A number of orthodox 20th Century writers point out that those who are in hell are not the same kind of people as those in heaven. Human beings are designed to live with God. In heaven our humanity is perfected. Hell is not described in any detail in the Bible. The descriptions that most people hear are based on speculative fiction, such as Dante's. However if humanity is created to be with God, then it is reasonable to believe that those who are finally separated from God in hell are less than fully human. Several writers refer to them as equivalent to "ashes", the remnants of what used to be a human life. Thus we may not have two groups of people living next to each other, with the saved watching the damned living in torture. Hell, whatever it is, has less reality than heaven. This is suggested by Jesus' most common way of referring to it. He calls it Gehenna. This was the garbage pit outside of Jerusalem, although the term also was used in discussions of the last judgment.

Could Hitler end up in Heaven?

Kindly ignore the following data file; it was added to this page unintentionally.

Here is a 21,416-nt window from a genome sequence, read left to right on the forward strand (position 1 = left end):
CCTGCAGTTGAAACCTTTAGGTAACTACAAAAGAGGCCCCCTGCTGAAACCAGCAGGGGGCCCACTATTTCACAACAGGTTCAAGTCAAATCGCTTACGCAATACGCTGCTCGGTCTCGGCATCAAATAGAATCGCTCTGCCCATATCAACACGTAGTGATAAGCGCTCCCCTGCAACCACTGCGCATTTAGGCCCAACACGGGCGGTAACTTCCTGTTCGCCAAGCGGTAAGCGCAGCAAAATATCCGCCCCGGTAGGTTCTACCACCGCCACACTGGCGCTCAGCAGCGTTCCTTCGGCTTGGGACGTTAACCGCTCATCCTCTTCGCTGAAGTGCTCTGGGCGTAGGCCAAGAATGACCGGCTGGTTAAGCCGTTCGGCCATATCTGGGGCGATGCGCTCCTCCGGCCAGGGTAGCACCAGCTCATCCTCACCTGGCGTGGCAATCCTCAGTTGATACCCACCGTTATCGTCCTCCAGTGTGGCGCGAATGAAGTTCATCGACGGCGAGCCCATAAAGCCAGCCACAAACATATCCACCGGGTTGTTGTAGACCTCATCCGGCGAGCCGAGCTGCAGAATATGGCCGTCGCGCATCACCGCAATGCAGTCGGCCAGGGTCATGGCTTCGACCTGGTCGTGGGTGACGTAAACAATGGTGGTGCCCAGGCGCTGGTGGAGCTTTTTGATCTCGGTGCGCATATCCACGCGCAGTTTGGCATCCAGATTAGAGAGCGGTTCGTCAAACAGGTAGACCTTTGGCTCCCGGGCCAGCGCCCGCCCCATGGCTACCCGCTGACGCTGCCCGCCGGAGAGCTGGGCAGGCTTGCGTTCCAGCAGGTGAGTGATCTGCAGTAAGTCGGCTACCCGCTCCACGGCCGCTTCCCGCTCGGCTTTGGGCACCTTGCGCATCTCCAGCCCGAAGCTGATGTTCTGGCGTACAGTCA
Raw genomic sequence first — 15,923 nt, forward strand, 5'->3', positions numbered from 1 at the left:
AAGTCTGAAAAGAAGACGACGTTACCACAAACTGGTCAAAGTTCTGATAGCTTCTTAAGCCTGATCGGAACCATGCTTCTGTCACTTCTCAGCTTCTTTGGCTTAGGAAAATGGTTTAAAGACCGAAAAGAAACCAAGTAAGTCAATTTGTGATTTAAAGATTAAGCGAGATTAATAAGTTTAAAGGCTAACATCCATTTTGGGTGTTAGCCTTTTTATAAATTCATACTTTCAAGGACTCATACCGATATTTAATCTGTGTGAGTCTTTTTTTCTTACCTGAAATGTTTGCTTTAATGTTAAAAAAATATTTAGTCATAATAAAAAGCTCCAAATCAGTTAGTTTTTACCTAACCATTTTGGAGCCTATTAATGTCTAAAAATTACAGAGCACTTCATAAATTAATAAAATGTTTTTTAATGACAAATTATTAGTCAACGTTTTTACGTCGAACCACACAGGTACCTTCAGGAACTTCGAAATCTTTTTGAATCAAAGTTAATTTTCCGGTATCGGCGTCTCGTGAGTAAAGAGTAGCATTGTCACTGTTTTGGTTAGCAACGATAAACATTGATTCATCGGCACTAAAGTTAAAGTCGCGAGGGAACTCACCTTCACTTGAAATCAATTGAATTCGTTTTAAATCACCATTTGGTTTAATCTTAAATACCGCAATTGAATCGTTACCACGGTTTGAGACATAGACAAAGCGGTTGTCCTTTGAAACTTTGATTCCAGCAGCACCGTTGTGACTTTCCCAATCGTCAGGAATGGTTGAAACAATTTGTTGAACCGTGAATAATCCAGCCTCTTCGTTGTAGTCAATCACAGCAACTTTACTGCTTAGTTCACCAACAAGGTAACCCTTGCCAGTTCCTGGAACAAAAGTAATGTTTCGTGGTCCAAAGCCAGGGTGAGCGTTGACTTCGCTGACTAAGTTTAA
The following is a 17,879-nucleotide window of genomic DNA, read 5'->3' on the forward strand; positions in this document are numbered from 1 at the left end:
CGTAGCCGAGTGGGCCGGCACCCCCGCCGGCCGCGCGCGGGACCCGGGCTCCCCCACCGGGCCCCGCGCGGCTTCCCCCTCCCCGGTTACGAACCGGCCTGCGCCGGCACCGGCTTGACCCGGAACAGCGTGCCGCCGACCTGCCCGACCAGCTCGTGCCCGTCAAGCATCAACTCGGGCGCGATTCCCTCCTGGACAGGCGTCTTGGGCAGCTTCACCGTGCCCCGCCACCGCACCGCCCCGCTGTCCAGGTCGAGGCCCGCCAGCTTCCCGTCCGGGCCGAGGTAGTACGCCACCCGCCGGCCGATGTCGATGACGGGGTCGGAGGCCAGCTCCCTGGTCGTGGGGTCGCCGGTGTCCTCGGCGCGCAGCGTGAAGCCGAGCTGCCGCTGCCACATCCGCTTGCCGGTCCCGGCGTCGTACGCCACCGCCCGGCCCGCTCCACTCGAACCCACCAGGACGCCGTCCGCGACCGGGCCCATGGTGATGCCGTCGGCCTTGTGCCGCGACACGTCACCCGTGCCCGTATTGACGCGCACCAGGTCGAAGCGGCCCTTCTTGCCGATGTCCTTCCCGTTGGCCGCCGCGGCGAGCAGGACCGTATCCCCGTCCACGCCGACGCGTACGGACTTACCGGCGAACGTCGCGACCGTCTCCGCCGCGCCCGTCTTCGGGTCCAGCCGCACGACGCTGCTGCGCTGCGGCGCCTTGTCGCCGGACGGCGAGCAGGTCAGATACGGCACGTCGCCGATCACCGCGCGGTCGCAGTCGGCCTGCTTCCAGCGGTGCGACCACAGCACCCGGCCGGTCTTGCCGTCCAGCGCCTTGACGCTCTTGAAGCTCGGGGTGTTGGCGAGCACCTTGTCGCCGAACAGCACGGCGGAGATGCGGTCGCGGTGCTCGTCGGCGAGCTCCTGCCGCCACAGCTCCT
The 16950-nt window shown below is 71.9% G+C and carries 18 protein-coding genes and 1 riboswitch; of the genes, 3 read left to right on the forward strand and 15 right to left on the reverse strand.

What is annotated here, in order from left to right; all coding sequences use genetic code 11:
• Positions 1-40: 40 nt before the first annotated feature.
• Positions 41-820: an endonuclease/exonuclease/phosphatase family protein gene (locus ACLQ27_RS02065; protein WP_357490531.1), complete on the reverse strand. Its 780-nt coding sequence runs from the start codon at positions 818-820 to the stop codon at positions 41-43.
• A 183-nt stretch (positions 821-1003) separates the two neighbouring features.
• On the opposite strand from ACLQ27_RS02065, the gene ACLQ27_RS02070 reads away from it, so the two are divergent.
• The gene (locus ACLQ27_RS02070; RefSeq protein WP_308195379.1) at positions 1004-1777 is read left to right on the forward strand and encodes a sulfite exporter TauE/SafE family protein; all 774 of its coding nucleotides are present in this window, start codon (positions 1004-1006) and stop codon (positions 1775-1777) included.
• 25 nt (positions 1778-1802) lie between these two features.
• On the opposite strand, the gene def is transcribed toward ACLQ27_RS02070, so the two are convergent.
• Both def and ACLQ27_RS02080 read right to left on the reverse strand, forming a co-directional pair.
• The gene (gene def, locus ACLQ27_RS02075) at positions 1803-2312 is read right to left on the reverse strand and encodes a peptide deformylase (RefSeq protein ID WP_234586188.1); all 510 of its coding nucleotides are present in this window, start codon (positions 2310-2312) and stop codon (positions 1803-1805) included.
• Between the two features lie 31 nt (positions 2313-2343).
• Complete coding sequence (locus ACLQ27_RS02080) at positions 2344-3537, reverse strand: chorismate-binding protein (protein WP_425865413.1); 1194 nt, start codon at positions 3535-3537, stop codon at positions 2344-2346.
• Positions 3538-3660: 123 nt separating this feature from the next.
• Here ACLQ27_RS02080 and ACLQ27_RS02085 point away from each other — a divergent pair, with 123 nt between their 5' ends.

Heaven and hell are not a matter of totaling up good deeds and bad deeds and seeing which predominates. From the Christian perspective, if it comes to merit, no one merits heaven, and we've all done enough bad for hell to be justified. However God doesn't want anyone to end up in hell. Anyone who depends upon him for rescue will be saved from hell.

There are several questions that are asked so commonly that I think they're work looking at here. Here are two examples:

  1. Could Hitler end up in heaven if he repented at the last minute?

  2. It seems unfair for God to save people just because they are Christians. There are lots of rotten Christians and lots of good non-Christians.

I'm going to try to deal with that whole class of questions here. Note that in doing so I'm going to make my own opinions a bit more obvious than I do elsewhere in these essays. I am quite sure that there are answers from Catholic and Orthodox perspectives, but I'm not in a position to argue convincingly from those viewpoints.

First, the Bible doesn't give us precise information as to who will end up in heaven or hell. We are warned particularly not to judge other people (except to the extent that we have specific responsibilities for church discipline or as officials involved with the legal system). This means that discussing specific people such as Hitler is dangerous. We don't know what is going on with individuals. Hitler looks particularly evil. But someone completely unremarkable may be just as evil, but may not have had enough political power to have the terrible effect that Hitler did. Perhaps Hitler was completely insane, and not responsible for his actions. (I seriously doubt it, but we don't know for sure what was going on in his heart.)